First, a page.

Part of that delay is because several crews are in other parts of the United States and beyond helping restore power that recent hurricanes knocked out.

“One factor that is hampering the restoration effort along the Eastern Seaboard is the lack of available line crews to provide assistance to utilities. This storm cut a long path of destruction across several states and very few nearby crews are available to help,” the New Hampshire Electrical Co-op said in a news release. “In addition, a number of contract crews are in Puerto Rico assisting in the ongoing restoration effort there following Hurricane Maria more than a month ago. NHEC has secured outside crews from the Midwest and they will be en route to New Hampshire (on Monday).”

Towns along the Connecticut River also reported damages, including Orford and Thetford, which both suffered a significant blow to infrastructure after a train of thunderstorm cells blew through the region in July.

In Orford, Emergency Management Director Michael Gilbert said more than half of the town lost power.

The Jacobs Brook rose and hampered travel along Route 25A from downtown Orford east to Wentworth, N.H. Most of Route 25A had at least one lane open, but officials were forced to close a section of it near Upper Baker Pond Road. Gilbert estimated that crews closed roughly eight to 10 town roads due to downed trees and power lines and rising waters.

Thetford Selectman Stuart Rogers said most of the major connector roadways — Route 132, Tucker Hill, Latham Road, Robinson Hill, Academy Road, Godfrey Road — were closed at one point in time. Fortunately, he said, they were only impacted by fallen trees and power lines, and not damaging floodwaters, as they were in July.

“As far as road surface damage, we were good,” Rogers said. “Which we are very happy with.”

By mid-afternoon, most of the roads in Thetford were opened to thru-traffic and the town closed the Emergency Operations Center it had opened around 5:30 a.m.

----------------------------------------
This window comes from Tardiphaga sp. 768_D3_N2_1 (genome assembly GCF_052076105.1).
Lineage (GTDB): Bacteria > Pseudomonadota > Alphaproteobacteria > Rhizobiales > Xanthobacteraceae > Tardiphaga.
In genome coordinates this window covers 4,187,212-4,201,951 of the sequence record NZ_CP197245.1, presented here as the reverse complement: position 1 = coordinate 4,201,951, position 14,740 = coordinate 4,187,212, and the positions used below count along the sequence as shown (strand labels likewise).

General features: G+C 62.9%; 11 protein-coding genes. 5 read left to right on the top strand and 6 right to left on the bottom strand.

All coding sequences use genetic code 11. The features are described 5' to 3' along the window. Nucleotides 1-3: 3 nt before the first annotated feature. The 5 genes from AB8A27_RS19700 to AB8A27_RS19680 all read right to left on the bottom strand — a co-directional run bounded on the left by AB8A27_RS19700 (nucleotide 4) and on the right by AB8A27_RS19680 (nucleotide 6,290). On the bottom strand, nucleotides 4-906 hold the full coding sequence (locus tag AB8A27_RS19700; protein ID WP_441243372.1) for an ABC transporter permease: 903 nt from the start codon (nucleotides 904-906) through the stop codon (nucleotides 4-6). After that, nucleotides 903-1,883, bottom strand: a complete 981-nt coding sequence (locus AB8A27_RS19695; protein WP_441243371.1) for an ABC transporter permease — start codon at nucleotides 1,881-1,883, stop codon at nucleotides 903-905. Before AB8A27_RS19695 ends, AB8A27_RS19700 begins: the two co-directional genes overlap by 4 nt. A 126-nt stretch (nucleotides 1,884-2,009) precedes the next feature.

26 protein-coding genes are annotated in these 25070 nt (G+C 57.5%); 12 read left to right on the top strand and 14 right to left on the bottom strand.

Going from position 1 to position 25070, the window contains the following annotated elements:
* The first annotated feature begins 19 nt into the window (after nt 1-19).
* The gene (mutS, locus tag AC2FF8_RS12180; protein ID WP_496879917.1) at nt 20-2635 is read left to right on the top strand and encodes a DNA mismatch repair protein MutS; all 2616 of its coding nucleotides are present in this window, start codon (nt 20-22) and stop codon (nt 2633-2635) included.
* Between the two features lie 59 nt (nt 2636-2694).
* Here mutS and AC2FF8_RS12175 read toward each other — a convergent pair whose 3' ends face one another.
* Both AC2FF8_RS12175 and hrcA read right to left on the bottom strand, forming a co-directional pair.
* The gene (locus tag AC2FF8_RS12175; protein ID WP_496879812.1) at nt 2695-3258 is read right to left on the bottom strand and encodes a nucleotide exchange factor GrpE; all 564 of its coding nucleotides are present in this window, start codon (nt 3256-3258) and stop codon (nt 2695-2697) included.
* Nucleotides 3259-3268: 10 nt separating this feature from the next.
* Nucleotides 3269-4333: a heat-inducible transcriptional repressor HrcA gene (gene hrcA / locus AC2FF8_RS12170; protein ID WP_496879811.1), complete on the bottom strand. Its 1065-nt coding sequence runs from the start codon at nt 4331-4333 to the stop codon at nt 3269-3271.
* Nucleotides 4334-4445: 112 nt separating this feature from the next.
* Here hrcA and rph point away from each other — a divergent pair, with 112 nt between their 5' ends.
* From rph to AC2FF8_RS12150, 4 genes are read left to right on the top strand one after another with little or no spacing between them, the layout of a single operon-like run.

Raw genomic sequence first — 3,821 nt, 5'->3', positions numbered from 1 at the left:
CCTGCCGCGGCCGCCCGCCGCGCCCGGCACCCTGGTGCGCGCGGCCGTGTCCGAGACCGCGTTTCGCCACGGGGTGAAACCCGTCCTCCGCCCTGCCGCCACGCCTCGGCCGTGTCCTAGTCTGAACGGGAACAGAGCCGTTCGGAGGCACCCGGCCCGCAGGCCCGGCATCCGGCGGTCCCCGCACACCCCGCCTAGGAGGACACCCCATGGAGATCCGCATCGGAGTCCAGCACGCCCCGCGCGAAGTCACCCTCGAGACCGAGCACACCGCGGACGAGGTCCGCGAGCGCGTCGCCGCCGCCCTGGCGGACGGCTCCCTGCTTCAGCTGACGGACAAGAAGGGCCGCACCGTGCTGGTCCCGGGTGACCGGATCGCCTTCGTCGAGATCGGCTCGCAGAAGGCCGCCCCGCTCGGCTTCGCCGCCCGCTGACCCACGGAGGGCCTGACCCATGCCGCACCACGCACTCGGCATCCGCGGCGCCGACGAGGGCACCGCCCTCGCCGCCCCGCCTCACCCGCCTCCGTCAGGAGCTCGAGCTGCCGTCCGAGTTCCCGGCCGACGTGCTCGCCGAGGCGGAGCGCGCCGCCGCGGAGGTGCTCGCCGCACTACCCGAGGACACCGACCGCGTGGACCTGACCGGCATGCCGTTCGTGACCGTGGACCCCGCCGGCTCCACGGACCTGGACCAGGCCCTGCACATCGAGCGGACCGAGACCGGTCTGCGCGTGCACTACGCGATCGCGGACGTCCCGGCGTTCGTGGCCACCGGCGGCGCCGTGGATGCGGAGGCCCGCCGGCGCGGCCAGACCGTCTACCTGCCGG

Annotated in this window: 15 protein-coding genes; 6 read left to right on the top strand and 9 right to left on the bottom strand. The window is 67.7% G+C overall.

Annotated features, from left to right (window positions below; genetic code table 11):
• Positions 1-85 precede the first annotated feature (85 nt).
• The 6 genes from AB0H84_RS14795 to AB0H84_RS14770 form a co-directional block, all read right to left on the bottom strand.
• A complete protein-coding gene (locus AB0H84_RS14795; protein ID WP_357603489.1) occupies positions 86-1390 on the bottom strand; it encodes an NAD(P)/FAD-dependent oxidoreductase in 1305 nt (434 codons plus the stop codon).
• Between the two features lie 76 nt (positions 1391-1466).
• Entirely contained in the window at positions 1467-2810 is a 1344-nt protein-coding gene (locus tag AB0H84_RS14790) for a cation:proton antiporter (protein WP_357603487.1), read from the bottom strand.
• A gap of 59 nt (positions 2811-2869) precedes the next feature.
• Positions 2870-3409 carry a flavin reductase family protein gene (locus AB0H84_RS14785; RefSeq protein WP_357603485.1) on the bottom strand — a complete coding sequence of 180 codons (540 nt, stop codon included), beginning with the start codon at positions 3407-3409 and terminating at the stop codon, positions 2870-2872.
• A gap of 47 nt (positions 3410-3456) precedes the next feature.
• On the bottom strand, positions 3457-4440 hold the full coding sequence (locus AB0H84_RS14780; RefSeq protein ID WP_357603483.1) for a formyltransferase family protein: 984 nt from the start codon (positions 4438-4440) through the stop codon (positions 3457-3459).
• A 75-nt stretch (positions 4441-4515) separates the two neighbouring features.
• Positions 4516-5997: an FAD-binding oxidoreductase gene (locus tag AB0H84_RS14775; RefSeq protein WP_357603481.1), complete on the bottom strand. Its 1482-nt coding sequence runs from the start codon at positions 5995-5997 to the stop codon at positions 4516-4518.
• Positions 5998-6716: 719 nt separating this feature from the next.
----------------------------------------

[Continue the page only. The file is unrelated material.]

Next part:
Nearby in Lyme, Emergency Management Director Margaret Caudill-Slosberg posted on the Listserv that the town had about 300 residences without power due to fallen trees that impacted travel on a half dozen or so roads.

The Dowd Country Inn and other private residences in town opened shelters for residents in need.

Farther north, in Haverhill, the Blackmount Country Club reported several trees uprooted, and video from WMUR-TV showed floodwaters in Warren, N.H., lifting a home and carrying it down the Baker River. The home slammed into a bridge where it broke apart and drifted away in pieces.

In Grantham, Police Chief John Parsons said phone lines to both his department and the town offices still were down Monday afternoon, and he directed residents to use Newport dispatch for emergencies.

Safety was on the minds of several town and state officials.

“We’re asking everyone to focus on safety,” New Hampshire Director of Homeland Security and Emergency Management Perry Plummer said in a news release on Monday afternoon. “As of yet, no serious injuries have been reported, but branches and trees are still falling and strong winds are expected to continue this afternoon. Outages are being addressed as quickly as possible, but the state was hit incredibly hard and it may take days for power to be restored to all areas.”

Cornish Police Chief Doug Hackett said some residents in a home on Harrington Road were briefly trapped after a tree fell on their roof. They were uninjured, he said.

Plummer asked residents to utilize shelters if need be, stay away from downed power lines, to not drive on water-covered roadways and use generators in a safe manner.

Although some road crews were able to get their towns cleaned up and major roadways reopened, several workers battled into the evening to combat rising floodwaters and rid streets of fallen trees and live wires.

Among them were Plainfield and Cornish, where both had portions of Route 120 closed from downed trees and wires, said Plainfield Police Chief Paul Roberts.

Stage Road in Plainfield in the area of the highway garage also was closed. That road, as well as parts of Route 120, could stay shuttered for several days, he said. Power crews must deactivate live wires before crews can cut up the nearby trees.

Live wires sparked a small brush fire on Daniels Road in Plainfield on Monday, but fortunately it didn’t spread quickly, he said.

By 6 p.m., utility companies serving Upper Valley residents had restored powers to thousands of customers, but thousands more remained in the dark.

Maine was also hit hard, with more than 490,000 homes and businesses losing electricity, surpassing the peak number from an infamous 1998 ice storm, the Associated Press reported. Overall, more than 1.5 million people in New England lost power.

Jordan Cuddemi can be reached at jcuddemi@vnews.com or 603-727-3248